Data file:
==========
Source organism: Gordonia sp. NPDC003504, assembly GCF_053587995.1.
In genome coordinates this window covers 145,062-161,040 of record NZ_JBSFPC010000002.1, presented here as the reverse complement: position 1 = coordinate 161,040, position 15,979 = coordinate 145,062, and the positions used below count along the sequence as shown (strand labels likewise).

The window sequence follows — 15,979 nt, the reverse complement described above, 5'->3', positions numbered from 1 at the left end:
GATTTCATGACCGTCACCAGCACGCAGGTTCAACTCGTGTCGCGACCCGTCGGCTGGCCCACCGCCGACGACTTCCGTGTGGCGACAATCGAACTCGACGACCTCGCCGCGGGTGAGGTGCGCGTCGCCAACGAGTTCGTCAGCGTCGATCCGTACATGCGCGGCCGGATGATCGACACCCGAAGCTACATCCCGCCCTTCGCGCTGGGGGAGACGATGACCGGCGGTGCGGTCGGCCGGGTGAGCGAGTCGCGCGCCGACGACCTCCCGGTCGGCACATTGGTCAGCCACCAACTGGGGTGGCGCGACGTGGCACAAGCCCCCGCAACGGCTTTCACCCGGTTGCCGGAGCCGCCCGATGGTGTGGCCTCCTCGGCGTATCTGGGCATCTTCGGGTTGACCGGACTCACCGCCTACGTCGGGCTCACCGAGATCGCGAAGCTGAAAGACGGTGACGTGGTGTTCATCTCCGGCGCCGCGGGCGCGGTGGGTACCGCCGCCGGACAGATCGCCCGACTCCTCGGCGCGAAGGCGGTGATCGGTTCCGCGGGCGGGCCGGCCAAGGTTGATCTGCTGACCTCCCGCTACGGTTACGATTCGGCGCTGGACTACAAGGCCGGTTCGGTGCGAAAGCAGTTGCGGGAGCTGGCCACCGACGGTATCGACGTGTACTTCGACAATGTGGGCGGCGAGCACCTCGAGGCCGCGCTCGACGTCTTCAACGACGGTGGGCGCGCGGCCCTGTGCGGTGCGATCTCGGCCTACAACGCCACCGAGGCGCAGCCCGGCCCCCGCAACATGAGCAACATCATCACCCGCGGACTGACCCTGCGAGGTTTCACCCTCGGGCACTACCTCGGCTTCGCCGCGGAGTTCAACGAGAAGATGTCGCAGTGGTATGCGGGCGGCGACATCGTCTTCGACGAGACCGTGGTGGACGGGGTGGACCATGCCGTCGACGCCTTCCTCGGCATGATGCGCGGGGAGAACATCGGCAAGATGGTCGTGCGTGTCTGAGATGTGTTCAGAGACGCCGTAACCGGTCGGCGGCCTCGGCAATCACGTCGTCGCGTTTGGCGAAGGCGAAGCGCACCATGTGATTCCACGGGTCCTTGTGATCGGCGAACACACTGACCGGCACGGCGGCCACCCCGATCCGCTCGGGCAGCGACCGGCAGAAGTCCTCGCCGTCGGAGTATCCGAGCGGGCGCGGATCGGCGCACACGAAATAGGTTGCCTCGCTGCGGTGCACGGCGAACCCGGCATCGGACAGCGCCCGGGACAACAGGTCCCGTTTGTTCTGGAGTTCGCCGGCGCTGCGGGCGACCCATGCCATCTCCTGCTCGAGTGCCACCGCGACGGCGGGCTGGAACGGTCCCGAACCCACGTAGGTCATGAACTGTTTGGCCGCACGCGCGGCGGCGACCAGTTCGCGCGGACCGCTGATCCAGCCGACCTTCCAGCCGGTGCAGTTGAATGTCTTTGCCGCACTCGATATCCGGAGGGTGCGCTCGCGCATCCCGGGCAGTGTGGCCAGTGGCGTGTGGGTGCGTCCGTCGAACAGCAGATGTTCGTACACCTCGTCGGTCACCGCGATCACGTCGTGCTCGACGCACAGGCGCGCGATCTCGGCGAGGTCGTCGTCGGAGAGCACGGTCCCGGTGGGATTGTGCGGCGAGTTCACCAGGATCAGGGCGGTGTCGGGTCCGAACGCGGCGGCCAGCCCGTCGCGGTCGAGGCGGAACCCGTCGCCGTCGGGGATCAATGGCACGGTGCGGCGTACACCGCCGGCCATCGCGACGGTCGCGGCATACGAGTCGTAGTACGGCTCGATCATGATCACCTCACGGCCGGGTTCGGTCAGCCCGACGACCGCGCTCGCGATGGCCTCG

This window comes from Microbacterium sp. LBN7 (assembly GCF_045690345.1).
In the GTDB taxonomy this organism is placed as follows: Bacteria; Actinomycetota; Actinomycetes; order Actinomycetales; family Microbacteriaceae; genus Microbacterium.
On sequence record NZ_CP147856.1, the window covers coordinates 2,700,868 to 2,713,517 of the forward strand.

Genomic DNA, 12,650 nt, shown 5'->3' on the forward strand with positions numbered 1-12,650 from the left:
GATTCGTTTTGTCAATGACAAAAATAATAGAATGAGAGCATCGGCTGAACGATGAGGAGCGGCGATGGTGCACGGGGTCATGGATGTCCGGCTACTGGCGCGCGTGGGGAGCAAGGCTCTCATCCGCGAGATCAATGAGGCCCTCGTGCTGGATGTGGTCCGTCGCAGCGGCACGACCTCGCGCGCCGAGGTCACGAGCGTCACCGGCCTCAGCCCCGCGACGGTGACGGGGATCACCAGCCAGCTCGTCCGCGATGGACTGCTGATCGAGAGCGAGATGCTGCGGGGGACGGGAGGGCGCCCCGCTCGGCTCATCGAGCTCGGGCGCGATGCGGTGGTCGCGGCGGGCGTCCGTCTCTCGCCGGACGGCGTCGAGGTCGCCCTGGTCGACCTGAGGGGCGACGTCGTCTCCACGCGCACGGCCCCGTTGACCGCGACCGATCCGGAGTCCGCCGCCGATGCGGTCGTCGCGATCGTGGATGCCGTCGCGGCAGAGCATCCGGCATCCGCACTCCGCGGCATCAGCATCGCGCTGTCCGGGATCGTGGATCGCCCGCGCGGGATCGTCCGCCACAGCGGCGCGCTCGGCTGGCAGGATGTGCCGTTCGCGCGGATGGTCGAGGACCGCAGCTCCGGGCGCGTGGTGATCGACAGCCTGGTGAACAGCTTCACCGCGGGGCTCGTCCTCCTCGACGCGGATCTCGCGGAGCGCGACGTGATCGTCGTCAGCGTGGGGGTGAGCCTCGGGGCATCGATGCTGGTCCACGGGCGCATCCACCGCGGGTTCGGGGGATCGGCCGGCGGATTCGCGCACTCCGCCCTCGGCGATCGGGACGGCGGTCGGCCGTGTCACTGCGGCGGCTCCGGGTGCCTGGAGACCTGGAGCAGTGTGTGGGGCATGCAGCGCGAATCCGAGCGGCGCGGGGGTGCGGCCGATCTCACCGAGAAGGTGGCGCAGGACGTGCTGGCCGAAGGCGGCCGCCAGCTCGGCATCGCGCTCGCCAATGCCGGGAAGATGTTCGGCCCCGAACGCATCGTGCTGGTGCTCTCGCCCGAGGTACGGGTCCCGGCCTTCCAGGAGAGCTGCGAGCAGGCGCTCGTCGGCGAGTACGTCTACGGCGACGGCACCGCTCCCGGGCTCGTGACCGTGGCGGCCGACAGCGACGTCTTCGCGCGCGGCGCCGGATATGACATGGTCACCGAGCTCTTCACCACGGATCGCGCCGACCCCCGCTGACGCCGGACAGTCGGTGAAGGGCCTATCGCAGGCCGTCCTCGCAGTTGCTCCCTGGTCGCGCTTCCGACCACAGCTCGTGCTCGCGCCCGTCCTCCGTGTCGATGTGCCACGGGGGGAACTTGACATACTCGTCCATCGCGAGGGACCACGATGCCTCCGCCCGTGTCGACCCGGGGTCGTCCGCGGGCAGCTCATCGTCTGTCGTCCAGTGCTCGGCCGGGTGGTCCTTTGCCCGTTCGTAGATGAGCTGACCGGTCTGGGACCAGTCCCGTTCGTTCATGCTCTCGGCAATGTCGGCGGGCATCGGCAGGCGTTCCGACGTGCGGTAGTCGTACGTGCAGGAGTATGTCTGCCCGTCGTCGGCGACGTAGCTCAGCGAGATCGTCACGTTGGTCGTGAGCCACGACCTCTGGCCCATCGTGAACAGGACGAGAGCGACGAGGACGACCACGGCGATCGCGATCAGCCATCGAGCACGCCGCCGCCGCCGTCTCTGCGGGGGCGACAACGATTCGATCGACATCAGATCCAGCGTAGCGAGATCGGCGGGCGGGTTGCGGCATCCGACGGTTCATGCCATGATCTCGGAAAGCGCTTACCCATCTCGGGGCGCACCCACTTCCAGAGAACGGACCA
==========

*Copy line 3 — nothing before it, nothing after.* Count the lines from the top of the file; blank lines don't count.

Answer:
The window sequence follows — 15,979 nt, the reverse complement described above, 5'->3', positions numbered from 1 at the left end: